Cancer Home > Clofarabine Side Effects

Some of the possible side effects of clofarabine can include headaches, itching, and nausea. Studies have shown that most people who use this drug will develop some type of reaction. Because clofarabine is associated with potentially serious reactions, such as dangerous infections and bleeding problems, let your healthcare provider know immediately if you develop something that doesn't seem right.


An Introduction to Side Effects of Clofarabine

As with any chemotherapy medicine, clofarabine (Clolar®) can cause side effects. In fact, most people will experience some type of reaction to this drug, and some problems can be quite significant. Talk to your healthcare provider about ways to prevent or lessen reactions to this medicine.
(This article covers many, but not all, of the possible side effects with clofarabine. Your healthcare provider can discuss a more complete list with you.)

Serious Clofarabine Side Effects

Some side effects of clofarabine are potentially serious and should be reported to your healthcare provider right away. These reactions include but are not limited to:
  • Signs of anemia, such as:
    • Unusual tiredness
    • Weakness
    • Pale skin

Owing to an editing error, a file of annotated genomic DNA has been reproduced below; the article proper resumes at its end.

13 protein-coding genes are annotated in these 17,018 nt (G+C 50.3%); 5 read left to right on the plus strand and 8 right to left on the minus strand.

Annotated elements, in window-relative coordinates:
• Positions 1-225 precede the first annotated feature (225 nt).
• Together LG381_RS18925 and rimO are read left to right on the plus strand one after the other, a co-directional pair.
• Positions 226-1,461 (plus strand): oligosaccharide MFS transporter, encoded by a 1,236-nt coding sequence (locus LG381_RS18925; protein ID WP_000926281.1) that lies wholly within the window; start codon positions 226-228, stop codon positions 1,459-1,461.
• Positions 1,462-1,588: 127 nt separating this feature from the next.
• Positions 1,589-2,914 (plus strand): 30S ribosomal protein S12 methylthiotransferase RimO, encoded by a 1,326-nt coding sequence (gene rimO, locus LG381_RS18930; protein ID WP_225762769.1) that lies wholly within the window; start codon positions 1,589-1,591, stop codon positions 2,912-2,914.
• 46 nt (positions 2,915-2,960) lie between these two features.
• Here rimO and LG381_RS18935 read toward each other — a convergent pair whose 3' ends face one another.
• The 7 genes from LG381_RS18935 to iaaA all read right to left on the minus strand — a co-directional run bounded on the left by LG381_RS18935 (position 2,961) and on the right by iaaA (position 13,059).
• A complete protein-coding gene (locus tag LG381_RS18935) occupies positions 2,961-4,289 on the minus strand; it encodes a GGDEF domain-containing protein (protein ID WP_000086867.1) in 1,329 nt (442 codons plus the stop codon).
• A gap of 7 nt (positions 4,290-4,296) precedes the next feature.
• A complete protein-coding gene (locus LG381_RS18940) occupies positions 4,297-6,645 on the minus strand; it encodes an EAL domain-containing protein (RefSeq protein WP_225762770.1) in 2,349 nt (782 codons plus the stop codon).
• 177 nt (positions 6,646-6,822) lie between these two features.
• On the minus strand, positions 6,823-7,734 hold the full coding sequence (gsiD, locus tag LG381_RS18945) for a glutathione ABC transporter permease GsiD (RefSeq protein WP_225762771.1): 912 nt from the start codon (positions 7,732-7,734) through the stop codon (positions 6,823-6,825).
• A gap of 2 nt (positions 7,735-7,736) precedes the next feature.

• Shortness of breath
  • Unusual bleeding or bruising
  • Black, tarry, or bloody stools
  • Blood in the urine
  • Nosebleeds
  • Bleeding gums
  • Small red or purple spots under the skin
  • Fast breathing, difficulty breathing, or shortness of breath
  • A fast heartbeat
  • Lightheadedness, dizziness, or fainting
  • Tingling, redness, dryness, or flaking of the hands or feet
  • Anxiety, nervousness, or irritability
  • Yellowing of the skin or whites of the eyes (jaundice)
  • A change in how much or how often you urinate
  • Swelling or sores on the inside of the mouth or throat
  • White patches inside the mouth
  • Severe or persistent nausea, vomiting, or diarrhea
  • Signs of an allergic reaction, such as:
    • An unexplained rash
    • Hives
    • Itching
    • Unexplained swelling, especially of the mouth, lips, or throat
    • Wheezing
    • Difficulty breathing or swallowing.
Written by/reviewed by:
Last reviewed by: Kristi Monson, PharmD;
Last updated/reviewed:
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